GE: So, say you want to do the dinosaurs with the jetpacks, do you have to get approval for that? Who is involved in making those decisions on what you want to share?
JG: I think sometimes when people look at the social media channels, they might think it’s just, oh, some person doing whatever they want and that’s not the case. This is still the federal government, there’s still reviews to be had and it is a team approach when creating these things so at CPSC the public affairs team is about 15 people at this point. The vast majority of those people are public affairs officers who are working on press releases and the traditional earned media side of things and then on the social media team, you have myself and you have my colleague named Dan, who just started a couple weeks ago, actually. So, it’s a pretty small team overall as digital teams go and one thing we’ll try to do is work closely with our colleagues in public affairs to kind of refine our messages and come up with the type of approach that we want to take that year for a campaign. And then once the graphics are created and usually it’ll be me that takes the lead on the creative for those, they’ll go to my supervisors who I have too, our deputy director of communications and our director of communications. They’ll provide any notes and they’ll also provide the final approval before the graphic is released. We’ve gotten that process down to a pretty well-oiled machine.
It’s not uncommon to get an approval within 30 minutes to an hour of a graphic being sent up the chain and it’s, again, one of the benefits of working at a small agency is that you have those very quick approval times for stuff sometimes and, thankfully we have that here. I think it’s what allows us to be so responsive to the conversations that are happening on social media and also allows us to have this really fun and unconventional voice that’s different than anything you see across government.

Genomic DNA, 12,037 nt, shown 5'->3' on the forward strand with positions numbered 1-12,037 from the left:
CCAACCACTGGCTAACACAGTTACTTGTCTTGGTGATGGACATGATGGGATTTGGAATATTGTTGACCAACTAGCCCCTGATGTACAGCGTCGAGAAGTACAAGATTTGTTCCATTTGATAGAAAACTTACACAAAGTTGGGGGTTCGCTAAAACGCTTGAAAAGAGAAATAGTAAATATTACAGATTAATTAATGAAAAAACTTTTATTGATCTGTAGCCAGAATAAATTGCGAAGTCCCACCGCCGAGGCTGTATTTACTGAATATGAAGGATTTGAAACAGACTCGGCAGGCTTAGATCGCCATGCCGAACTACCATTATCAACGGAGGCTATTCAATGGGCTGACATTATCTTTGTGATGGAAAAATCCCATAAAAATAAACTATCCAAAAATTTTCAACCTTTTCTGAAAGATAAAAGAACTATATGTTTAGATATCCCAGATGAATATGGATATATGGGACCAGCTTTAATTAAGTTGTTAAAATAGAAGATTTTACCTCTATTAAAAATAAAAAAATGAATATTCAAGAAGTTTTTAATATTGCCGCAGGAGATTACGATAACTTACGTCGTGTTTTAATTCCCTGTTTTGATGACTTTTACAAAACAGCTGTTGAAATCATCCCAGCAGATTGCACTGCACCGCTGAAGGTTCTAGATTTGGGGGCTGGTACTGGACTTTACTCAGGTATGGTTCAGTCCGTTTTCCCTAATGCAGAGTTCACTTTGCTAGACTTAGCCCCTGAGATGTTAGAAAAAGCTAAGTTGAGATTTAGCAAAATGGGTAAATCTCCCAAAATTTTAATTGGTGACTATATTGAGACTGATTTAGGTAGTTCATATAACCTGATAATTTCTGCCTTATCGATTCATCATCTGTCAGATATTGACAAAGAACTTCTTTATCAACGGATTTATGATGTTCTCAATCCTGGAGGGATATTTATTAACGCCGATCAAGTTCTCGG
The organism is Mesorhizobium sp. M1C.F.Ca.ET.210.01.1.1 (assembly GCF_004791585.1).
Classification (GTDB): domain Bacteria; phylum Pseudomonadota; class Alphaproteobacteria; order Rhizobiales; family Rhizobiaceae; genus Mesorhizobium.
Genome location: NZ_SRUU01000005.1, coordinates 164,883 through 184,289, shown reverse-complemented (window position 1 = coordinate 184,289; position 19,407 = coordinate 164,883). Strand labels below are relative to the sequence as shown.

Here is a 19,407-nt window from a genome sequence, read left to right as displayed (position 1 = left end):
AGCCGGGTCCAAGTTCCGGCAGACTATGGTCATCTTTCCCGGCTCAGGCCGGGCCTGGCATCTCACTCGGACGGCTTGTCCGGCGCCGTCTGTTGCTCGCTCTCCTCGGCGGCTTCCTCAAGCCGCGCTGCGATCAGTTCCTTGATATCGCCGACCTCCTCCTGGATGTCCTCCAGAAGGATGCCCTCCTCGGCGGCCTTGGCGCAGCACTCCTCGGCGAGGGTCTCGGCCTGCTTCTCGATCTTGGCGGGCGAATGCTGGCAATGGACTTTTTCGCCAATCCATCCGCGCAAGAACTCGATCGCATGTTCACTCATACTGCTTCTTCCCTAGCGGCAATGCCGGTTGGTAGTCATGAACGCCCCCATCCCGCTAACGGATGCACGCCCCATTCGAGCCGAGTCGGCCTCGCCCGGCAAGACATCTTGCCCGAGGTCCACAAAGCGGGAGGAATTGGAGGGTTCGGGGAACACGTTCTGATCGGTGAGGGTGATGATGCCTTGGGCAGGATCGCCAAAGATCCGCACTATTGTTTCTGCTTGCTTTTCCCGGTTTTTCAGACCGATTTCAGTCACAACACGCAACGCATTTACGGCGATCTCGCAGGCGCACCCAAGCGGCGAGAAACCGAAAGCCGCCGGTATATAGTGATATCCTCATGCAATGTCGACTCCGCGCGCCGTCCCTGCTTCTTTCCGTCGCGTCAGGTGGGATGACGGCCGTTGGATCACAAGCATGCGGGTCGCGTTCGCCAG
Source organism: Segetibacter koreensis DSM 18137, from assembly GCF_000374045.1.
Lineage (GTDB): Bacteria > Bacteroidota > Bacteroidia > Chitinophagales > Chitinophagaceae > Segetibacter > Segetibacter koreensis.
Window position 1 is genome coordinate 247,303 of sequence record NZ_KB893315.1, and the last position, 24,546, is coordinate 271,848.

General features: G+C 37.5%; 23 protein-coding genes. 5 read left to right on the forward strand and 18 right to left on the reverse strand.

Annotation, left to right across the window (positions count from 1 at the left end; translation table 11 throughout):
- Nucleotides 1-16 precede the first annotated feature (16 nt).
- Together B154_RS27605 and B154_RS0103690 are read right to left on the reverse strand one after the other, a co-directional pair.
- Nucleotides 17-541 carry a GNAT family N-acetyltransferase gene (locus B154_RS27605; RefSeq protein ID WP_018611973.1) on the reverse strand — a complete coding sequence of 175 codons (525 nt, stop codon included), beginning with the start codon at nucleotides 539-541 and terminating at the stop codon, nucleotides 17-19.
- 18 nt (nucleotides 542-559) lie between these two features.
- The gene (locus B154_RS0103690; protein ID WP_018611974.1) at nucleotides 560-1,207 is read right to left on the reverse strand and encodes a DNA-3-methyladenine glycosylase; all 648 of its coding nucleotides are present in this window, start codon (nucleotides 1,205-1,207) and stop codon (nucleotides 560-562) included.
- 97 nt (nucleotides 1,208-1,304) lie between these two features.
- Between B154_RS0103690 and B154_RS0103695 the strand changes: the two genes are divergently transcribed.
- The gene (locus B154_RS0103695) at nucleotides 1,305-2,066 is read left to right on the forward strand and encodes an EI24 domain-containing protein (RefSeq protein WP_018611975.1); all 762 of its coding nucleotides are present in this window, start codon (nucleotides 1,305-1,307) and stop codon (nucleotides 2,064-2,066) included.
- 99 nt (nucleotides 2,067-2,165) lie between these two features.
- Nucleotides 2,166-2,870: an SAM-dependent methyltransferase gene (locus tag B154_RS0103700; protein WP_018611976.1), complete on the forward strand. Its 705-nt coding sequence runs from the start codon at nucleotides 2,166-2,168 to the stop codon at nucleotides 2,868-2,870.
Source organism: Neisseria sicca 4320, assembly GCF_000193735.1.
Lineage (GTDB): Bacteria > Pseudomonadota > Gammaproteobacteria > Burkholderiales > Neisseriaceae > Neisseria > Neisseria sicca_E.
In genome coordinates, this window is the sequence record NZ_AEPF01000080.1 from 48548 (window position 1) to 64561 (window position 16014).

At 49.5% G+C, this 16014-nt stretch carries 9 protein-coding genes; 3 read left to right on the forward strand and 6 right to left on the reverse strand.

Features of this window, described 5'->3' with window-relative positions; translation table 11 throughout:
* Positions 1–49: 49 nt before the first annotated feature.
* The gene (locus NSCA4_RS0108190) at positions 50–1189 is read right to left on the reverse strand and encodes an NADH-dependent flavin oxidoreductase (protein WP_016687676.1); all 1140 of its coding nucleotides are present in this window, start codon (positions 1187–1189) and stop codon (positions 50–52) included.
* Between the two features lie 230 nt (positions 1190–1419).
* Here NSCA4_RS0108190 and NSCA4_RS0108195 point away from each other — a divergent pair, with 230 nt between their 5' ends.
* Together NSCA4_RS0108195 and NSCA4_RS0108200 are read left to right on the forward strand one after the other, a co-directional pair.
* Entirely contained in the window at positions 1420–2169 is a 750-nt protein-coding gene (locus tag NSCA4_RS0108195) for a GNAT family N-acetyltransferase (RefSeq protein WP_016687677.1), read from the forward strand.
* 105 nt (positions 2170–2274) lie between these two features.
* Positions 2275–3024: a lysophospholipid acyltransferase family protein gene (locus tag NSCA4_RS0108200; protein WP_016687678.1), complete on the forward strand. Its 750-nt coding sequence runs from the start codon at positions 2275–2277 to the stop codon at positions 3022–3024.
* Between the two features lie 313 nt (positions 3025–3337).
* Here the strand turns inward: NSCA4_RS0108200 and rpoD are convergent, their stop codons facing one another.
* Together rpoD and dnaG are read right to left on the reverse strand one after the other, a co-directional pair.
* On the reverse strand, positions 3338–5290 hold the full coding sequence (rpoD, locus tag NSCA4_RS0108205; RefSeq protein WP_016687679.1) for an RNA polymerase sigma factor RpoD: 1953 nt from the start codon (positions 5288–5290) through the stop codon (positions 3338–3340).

GE: When did this approach to social media start? Was it always like this?
JG: There’s a very specific date actually. So, September of 2016 we ran an experiment between some traditional style, social media graphics and some more unconventional, what we called at the time, “meme inspired social media graphics,” and that based on that experiment and how well the meme graphics performed, we basically said, okay, we’re going to do that a lot more often. And then over the next few months we noticed that the meme strategy continued to work and eventually it became our primary voice on social media. I will say it’s, it’s something that we do enjoy doing and I think one of the reasons we’ve stuck with it is because we continue to see the public engage with it. But I like to say that we want to do what works, especially at a small agency where you have such limited resources, you don’t really have time to waste time doing things that don’t work.
What I say to people around here is we have a lot of fun with this strategy. It’s very engaging. The public still likes it. But you know someday they might not and that’s okay Then we’ll just do something else. I think being responsive to what the public wants and what the public engages with is always going to be the priority for us.